The Fresh Produce Consortium has called on local authorities to play their part in helping the wholesale trade to recover from the Covid crisis.
Following the Chancellor's Budget announcement, FPC chief executive Nigel Jenney welcomed the extension of measures such as the Job Retention Scheme, grants for high street businesses and restart grants. 'It’s good to see the Chancellor recognises that there is a long way to go for many businesses to start to recover from the pandemic,' he said.
However, he added that wholesalers that supply into the hospitality and foodservice sectors will still be reliant on their local authority to dispense available funds to those businesses which it deems need support. 'This could become a lottery for some businesses rather than a sure-safe means of protecting businesses from going over the cliff edge in the coming weeks,' he added.
'Without guaranteed financial support some wholesale fresh produce, flower and plant businesses won’t be there to supply their customers when they want to restock and re-open,' Jenney continued. 'We ask all local authorities to be mindful of the wholesale and foodservice fresh produce businesses which supply their restaurants, pubs, hotels, hospitals and schools.
'We also encourage market landlords to support their tenants proactively by influencing their local authorities to prioritise the sector and provide the necessary support consistently.”
NFU president Minette Batters said that in the long-term, farm businesses can play a key role in the investment-led recovery that the Chancellor set out. “Farm businesses, and their diversified enterprises, will welcome the Chancellor’s decision to extend the reduced rate of VAT for retail, hospitality and leisure, extend business rates relief, offer further grants for the self-employed, introduce a new recovery loan scheme and make restart grants available for tourism and hospitality businesses,' she said. 'These are all measures that will support rural businesses to recover from the impact of Covid-19.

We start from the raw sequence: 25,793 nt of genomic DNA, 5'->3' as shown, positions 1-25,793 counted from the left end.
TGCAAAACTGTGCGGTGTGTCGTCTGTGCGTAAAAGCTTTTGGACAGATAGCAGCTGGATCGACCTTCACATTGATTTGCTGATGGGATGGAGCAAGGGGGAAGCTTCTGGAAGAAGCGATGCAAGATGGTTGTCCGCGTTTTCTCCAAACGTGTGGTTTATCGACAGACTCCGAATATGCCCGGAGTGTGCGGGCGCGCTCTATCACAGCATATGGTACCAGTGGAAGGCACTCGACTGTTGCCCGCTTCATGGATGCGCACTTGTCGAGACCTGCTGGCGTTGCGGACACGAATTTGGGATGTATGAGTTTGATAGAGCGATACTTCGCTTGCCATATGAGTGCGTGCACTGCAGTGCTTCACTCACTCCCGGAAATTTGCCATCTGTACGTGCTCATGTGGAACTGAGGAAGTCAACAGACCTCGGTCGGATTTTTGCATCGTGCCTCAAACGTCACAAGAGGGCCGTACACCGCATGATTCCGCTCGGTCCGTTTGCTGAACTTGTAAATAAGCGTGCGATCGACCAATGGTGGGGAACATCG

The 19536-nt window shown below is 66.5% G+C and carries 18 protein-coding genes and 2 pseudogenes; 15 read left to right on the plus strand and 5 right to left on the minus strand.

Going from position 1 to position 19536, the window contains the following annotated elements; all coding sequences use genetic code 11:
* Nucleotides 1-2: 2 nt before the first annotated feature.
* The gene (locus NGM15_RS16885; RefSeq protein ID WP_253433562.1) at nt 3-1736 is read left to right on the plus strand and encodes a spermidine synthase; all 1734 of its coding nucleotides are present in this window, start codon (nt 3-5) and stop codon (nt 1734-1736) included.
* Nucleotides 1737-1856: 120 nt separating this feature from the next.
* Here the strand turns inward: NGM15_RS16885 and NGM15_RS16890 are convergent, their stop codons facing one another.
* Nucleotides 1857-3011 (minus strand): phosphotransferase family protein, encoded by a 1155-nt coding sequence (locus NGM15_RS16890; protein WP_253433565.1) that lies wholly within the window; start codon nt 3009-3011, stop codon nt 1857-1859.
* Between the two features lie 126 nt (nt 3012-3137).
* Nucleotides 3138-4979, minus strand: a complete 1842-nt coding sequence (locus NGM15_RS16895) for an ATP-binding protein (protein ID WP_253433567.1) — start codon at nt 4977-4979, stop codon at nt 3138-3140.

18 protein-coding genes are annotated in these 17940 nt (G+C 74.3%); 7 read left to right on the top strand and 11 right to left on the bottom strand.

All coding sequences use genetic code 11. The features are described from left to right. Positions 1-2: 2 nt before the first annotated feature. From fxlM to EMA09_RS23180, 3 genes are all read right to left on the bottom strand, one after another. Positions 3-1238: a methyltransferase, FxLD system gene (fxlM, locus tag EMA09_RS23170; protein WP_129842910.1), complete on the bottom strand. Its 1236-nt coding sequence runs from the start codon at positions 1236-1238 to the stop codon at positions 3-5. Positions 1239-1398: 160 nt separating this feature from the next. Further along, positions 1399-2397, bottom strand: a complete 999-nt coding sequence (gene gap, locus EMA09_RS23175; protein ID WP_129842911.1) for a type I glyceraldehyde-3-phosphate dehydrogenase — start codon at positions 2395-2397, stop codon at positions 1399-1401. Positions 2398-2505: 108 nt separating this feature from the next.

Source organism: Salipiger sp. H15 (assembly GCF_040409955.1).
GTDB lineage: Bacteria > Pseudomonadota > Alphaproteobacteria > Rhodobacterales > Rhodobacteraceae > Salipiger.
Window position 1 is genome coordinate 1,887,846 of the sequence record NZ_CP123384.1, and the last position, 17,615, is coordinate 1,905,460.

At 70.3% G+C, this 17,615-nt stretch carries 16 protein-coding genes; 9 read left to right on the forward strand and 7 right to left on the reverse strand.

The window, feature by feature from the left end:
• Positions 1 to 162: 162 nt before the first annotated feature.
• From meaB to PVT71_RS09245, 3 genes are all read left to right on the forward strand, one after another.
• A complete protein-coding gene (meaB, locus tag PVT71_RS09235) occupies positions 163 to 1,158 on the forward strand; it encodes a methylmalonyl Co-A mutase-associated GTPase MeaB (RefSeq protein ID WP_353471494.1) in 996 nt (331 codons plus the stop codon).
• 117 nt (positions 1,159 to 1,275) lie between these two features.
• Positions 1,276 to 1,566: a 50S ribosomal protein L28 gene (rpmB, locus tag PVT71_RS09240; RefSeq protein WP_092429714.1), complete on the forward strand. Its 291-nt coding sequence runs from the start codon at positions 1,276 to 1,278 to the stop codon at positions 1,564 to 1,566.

“The announcement of the UK Infrastructure Bank to finance green investment could be a crucial tool in stimulating investment and driving green economic growth,' she continued. 'The launch of the Levelling Up Fund could also be positive for rural areas in narrowing the growing divide between rural and urban. We look forward to receiving more detail on how this may work in practice.
“However, we are disappointed that the ‘super-deduction’ on machinery investment is only applicable to limited companies and not available to all businesses, especially when significant investment in new farm technology is required.'
Food & Drink Federation chief executive Ian Wright offered his backing to the Budget, saying that it stuck the right balance between supporting recovery and acknowledging the difficult choices that have to be made to restore the country’s finances. 'Food and drink businesses supplying the hospitality and foodservice sectors will welcome the extension of the furlough scheme,' he added. 'However, we have concerns that support tapers too soon and should be kept under review.
“As the UK’s largest manufacturing sector, we welcome the news that the Bank of England and the Chancellor are doubling incentive payments for businesses hiring apprenticeships. However, increased flexibility of the apprenticeship levy would enable the system to work for the wider food and drink supply chain, particularly SMEs, and must be considered in relation to any new incentives.
“The Chancellor rightly expressed his firm intention not to increase the cost of living and has recognised the importance of encouraging investment as the key driver of recovery. He should therefore review proposed regulatory changes that will increase food prices.”
Sainsbury's to forgo business rates relief
Elsewhere in Budget news, Sainsbury’s welcomed Rishi Sunak's announcement that all retail, hospitality and leisure businesses in England would be given a business rates holiday until the end of June and that smaller businesses would benefit from a reduction for the remainder of the year.
However the retailer said that as the majority of its stores will remain open this year, it will once again forgo business rates relief on all Sainsbury's stores this year, as well as on all standalone Argos stores.
It added: 'We look forward to broader conversation and consultation with government on over-arching business rates reform and a review of business taxation in the round. We believe fundamentally that business rates are an outdated and unfair burden on retailers with physical stores and need to be permanently reduced.'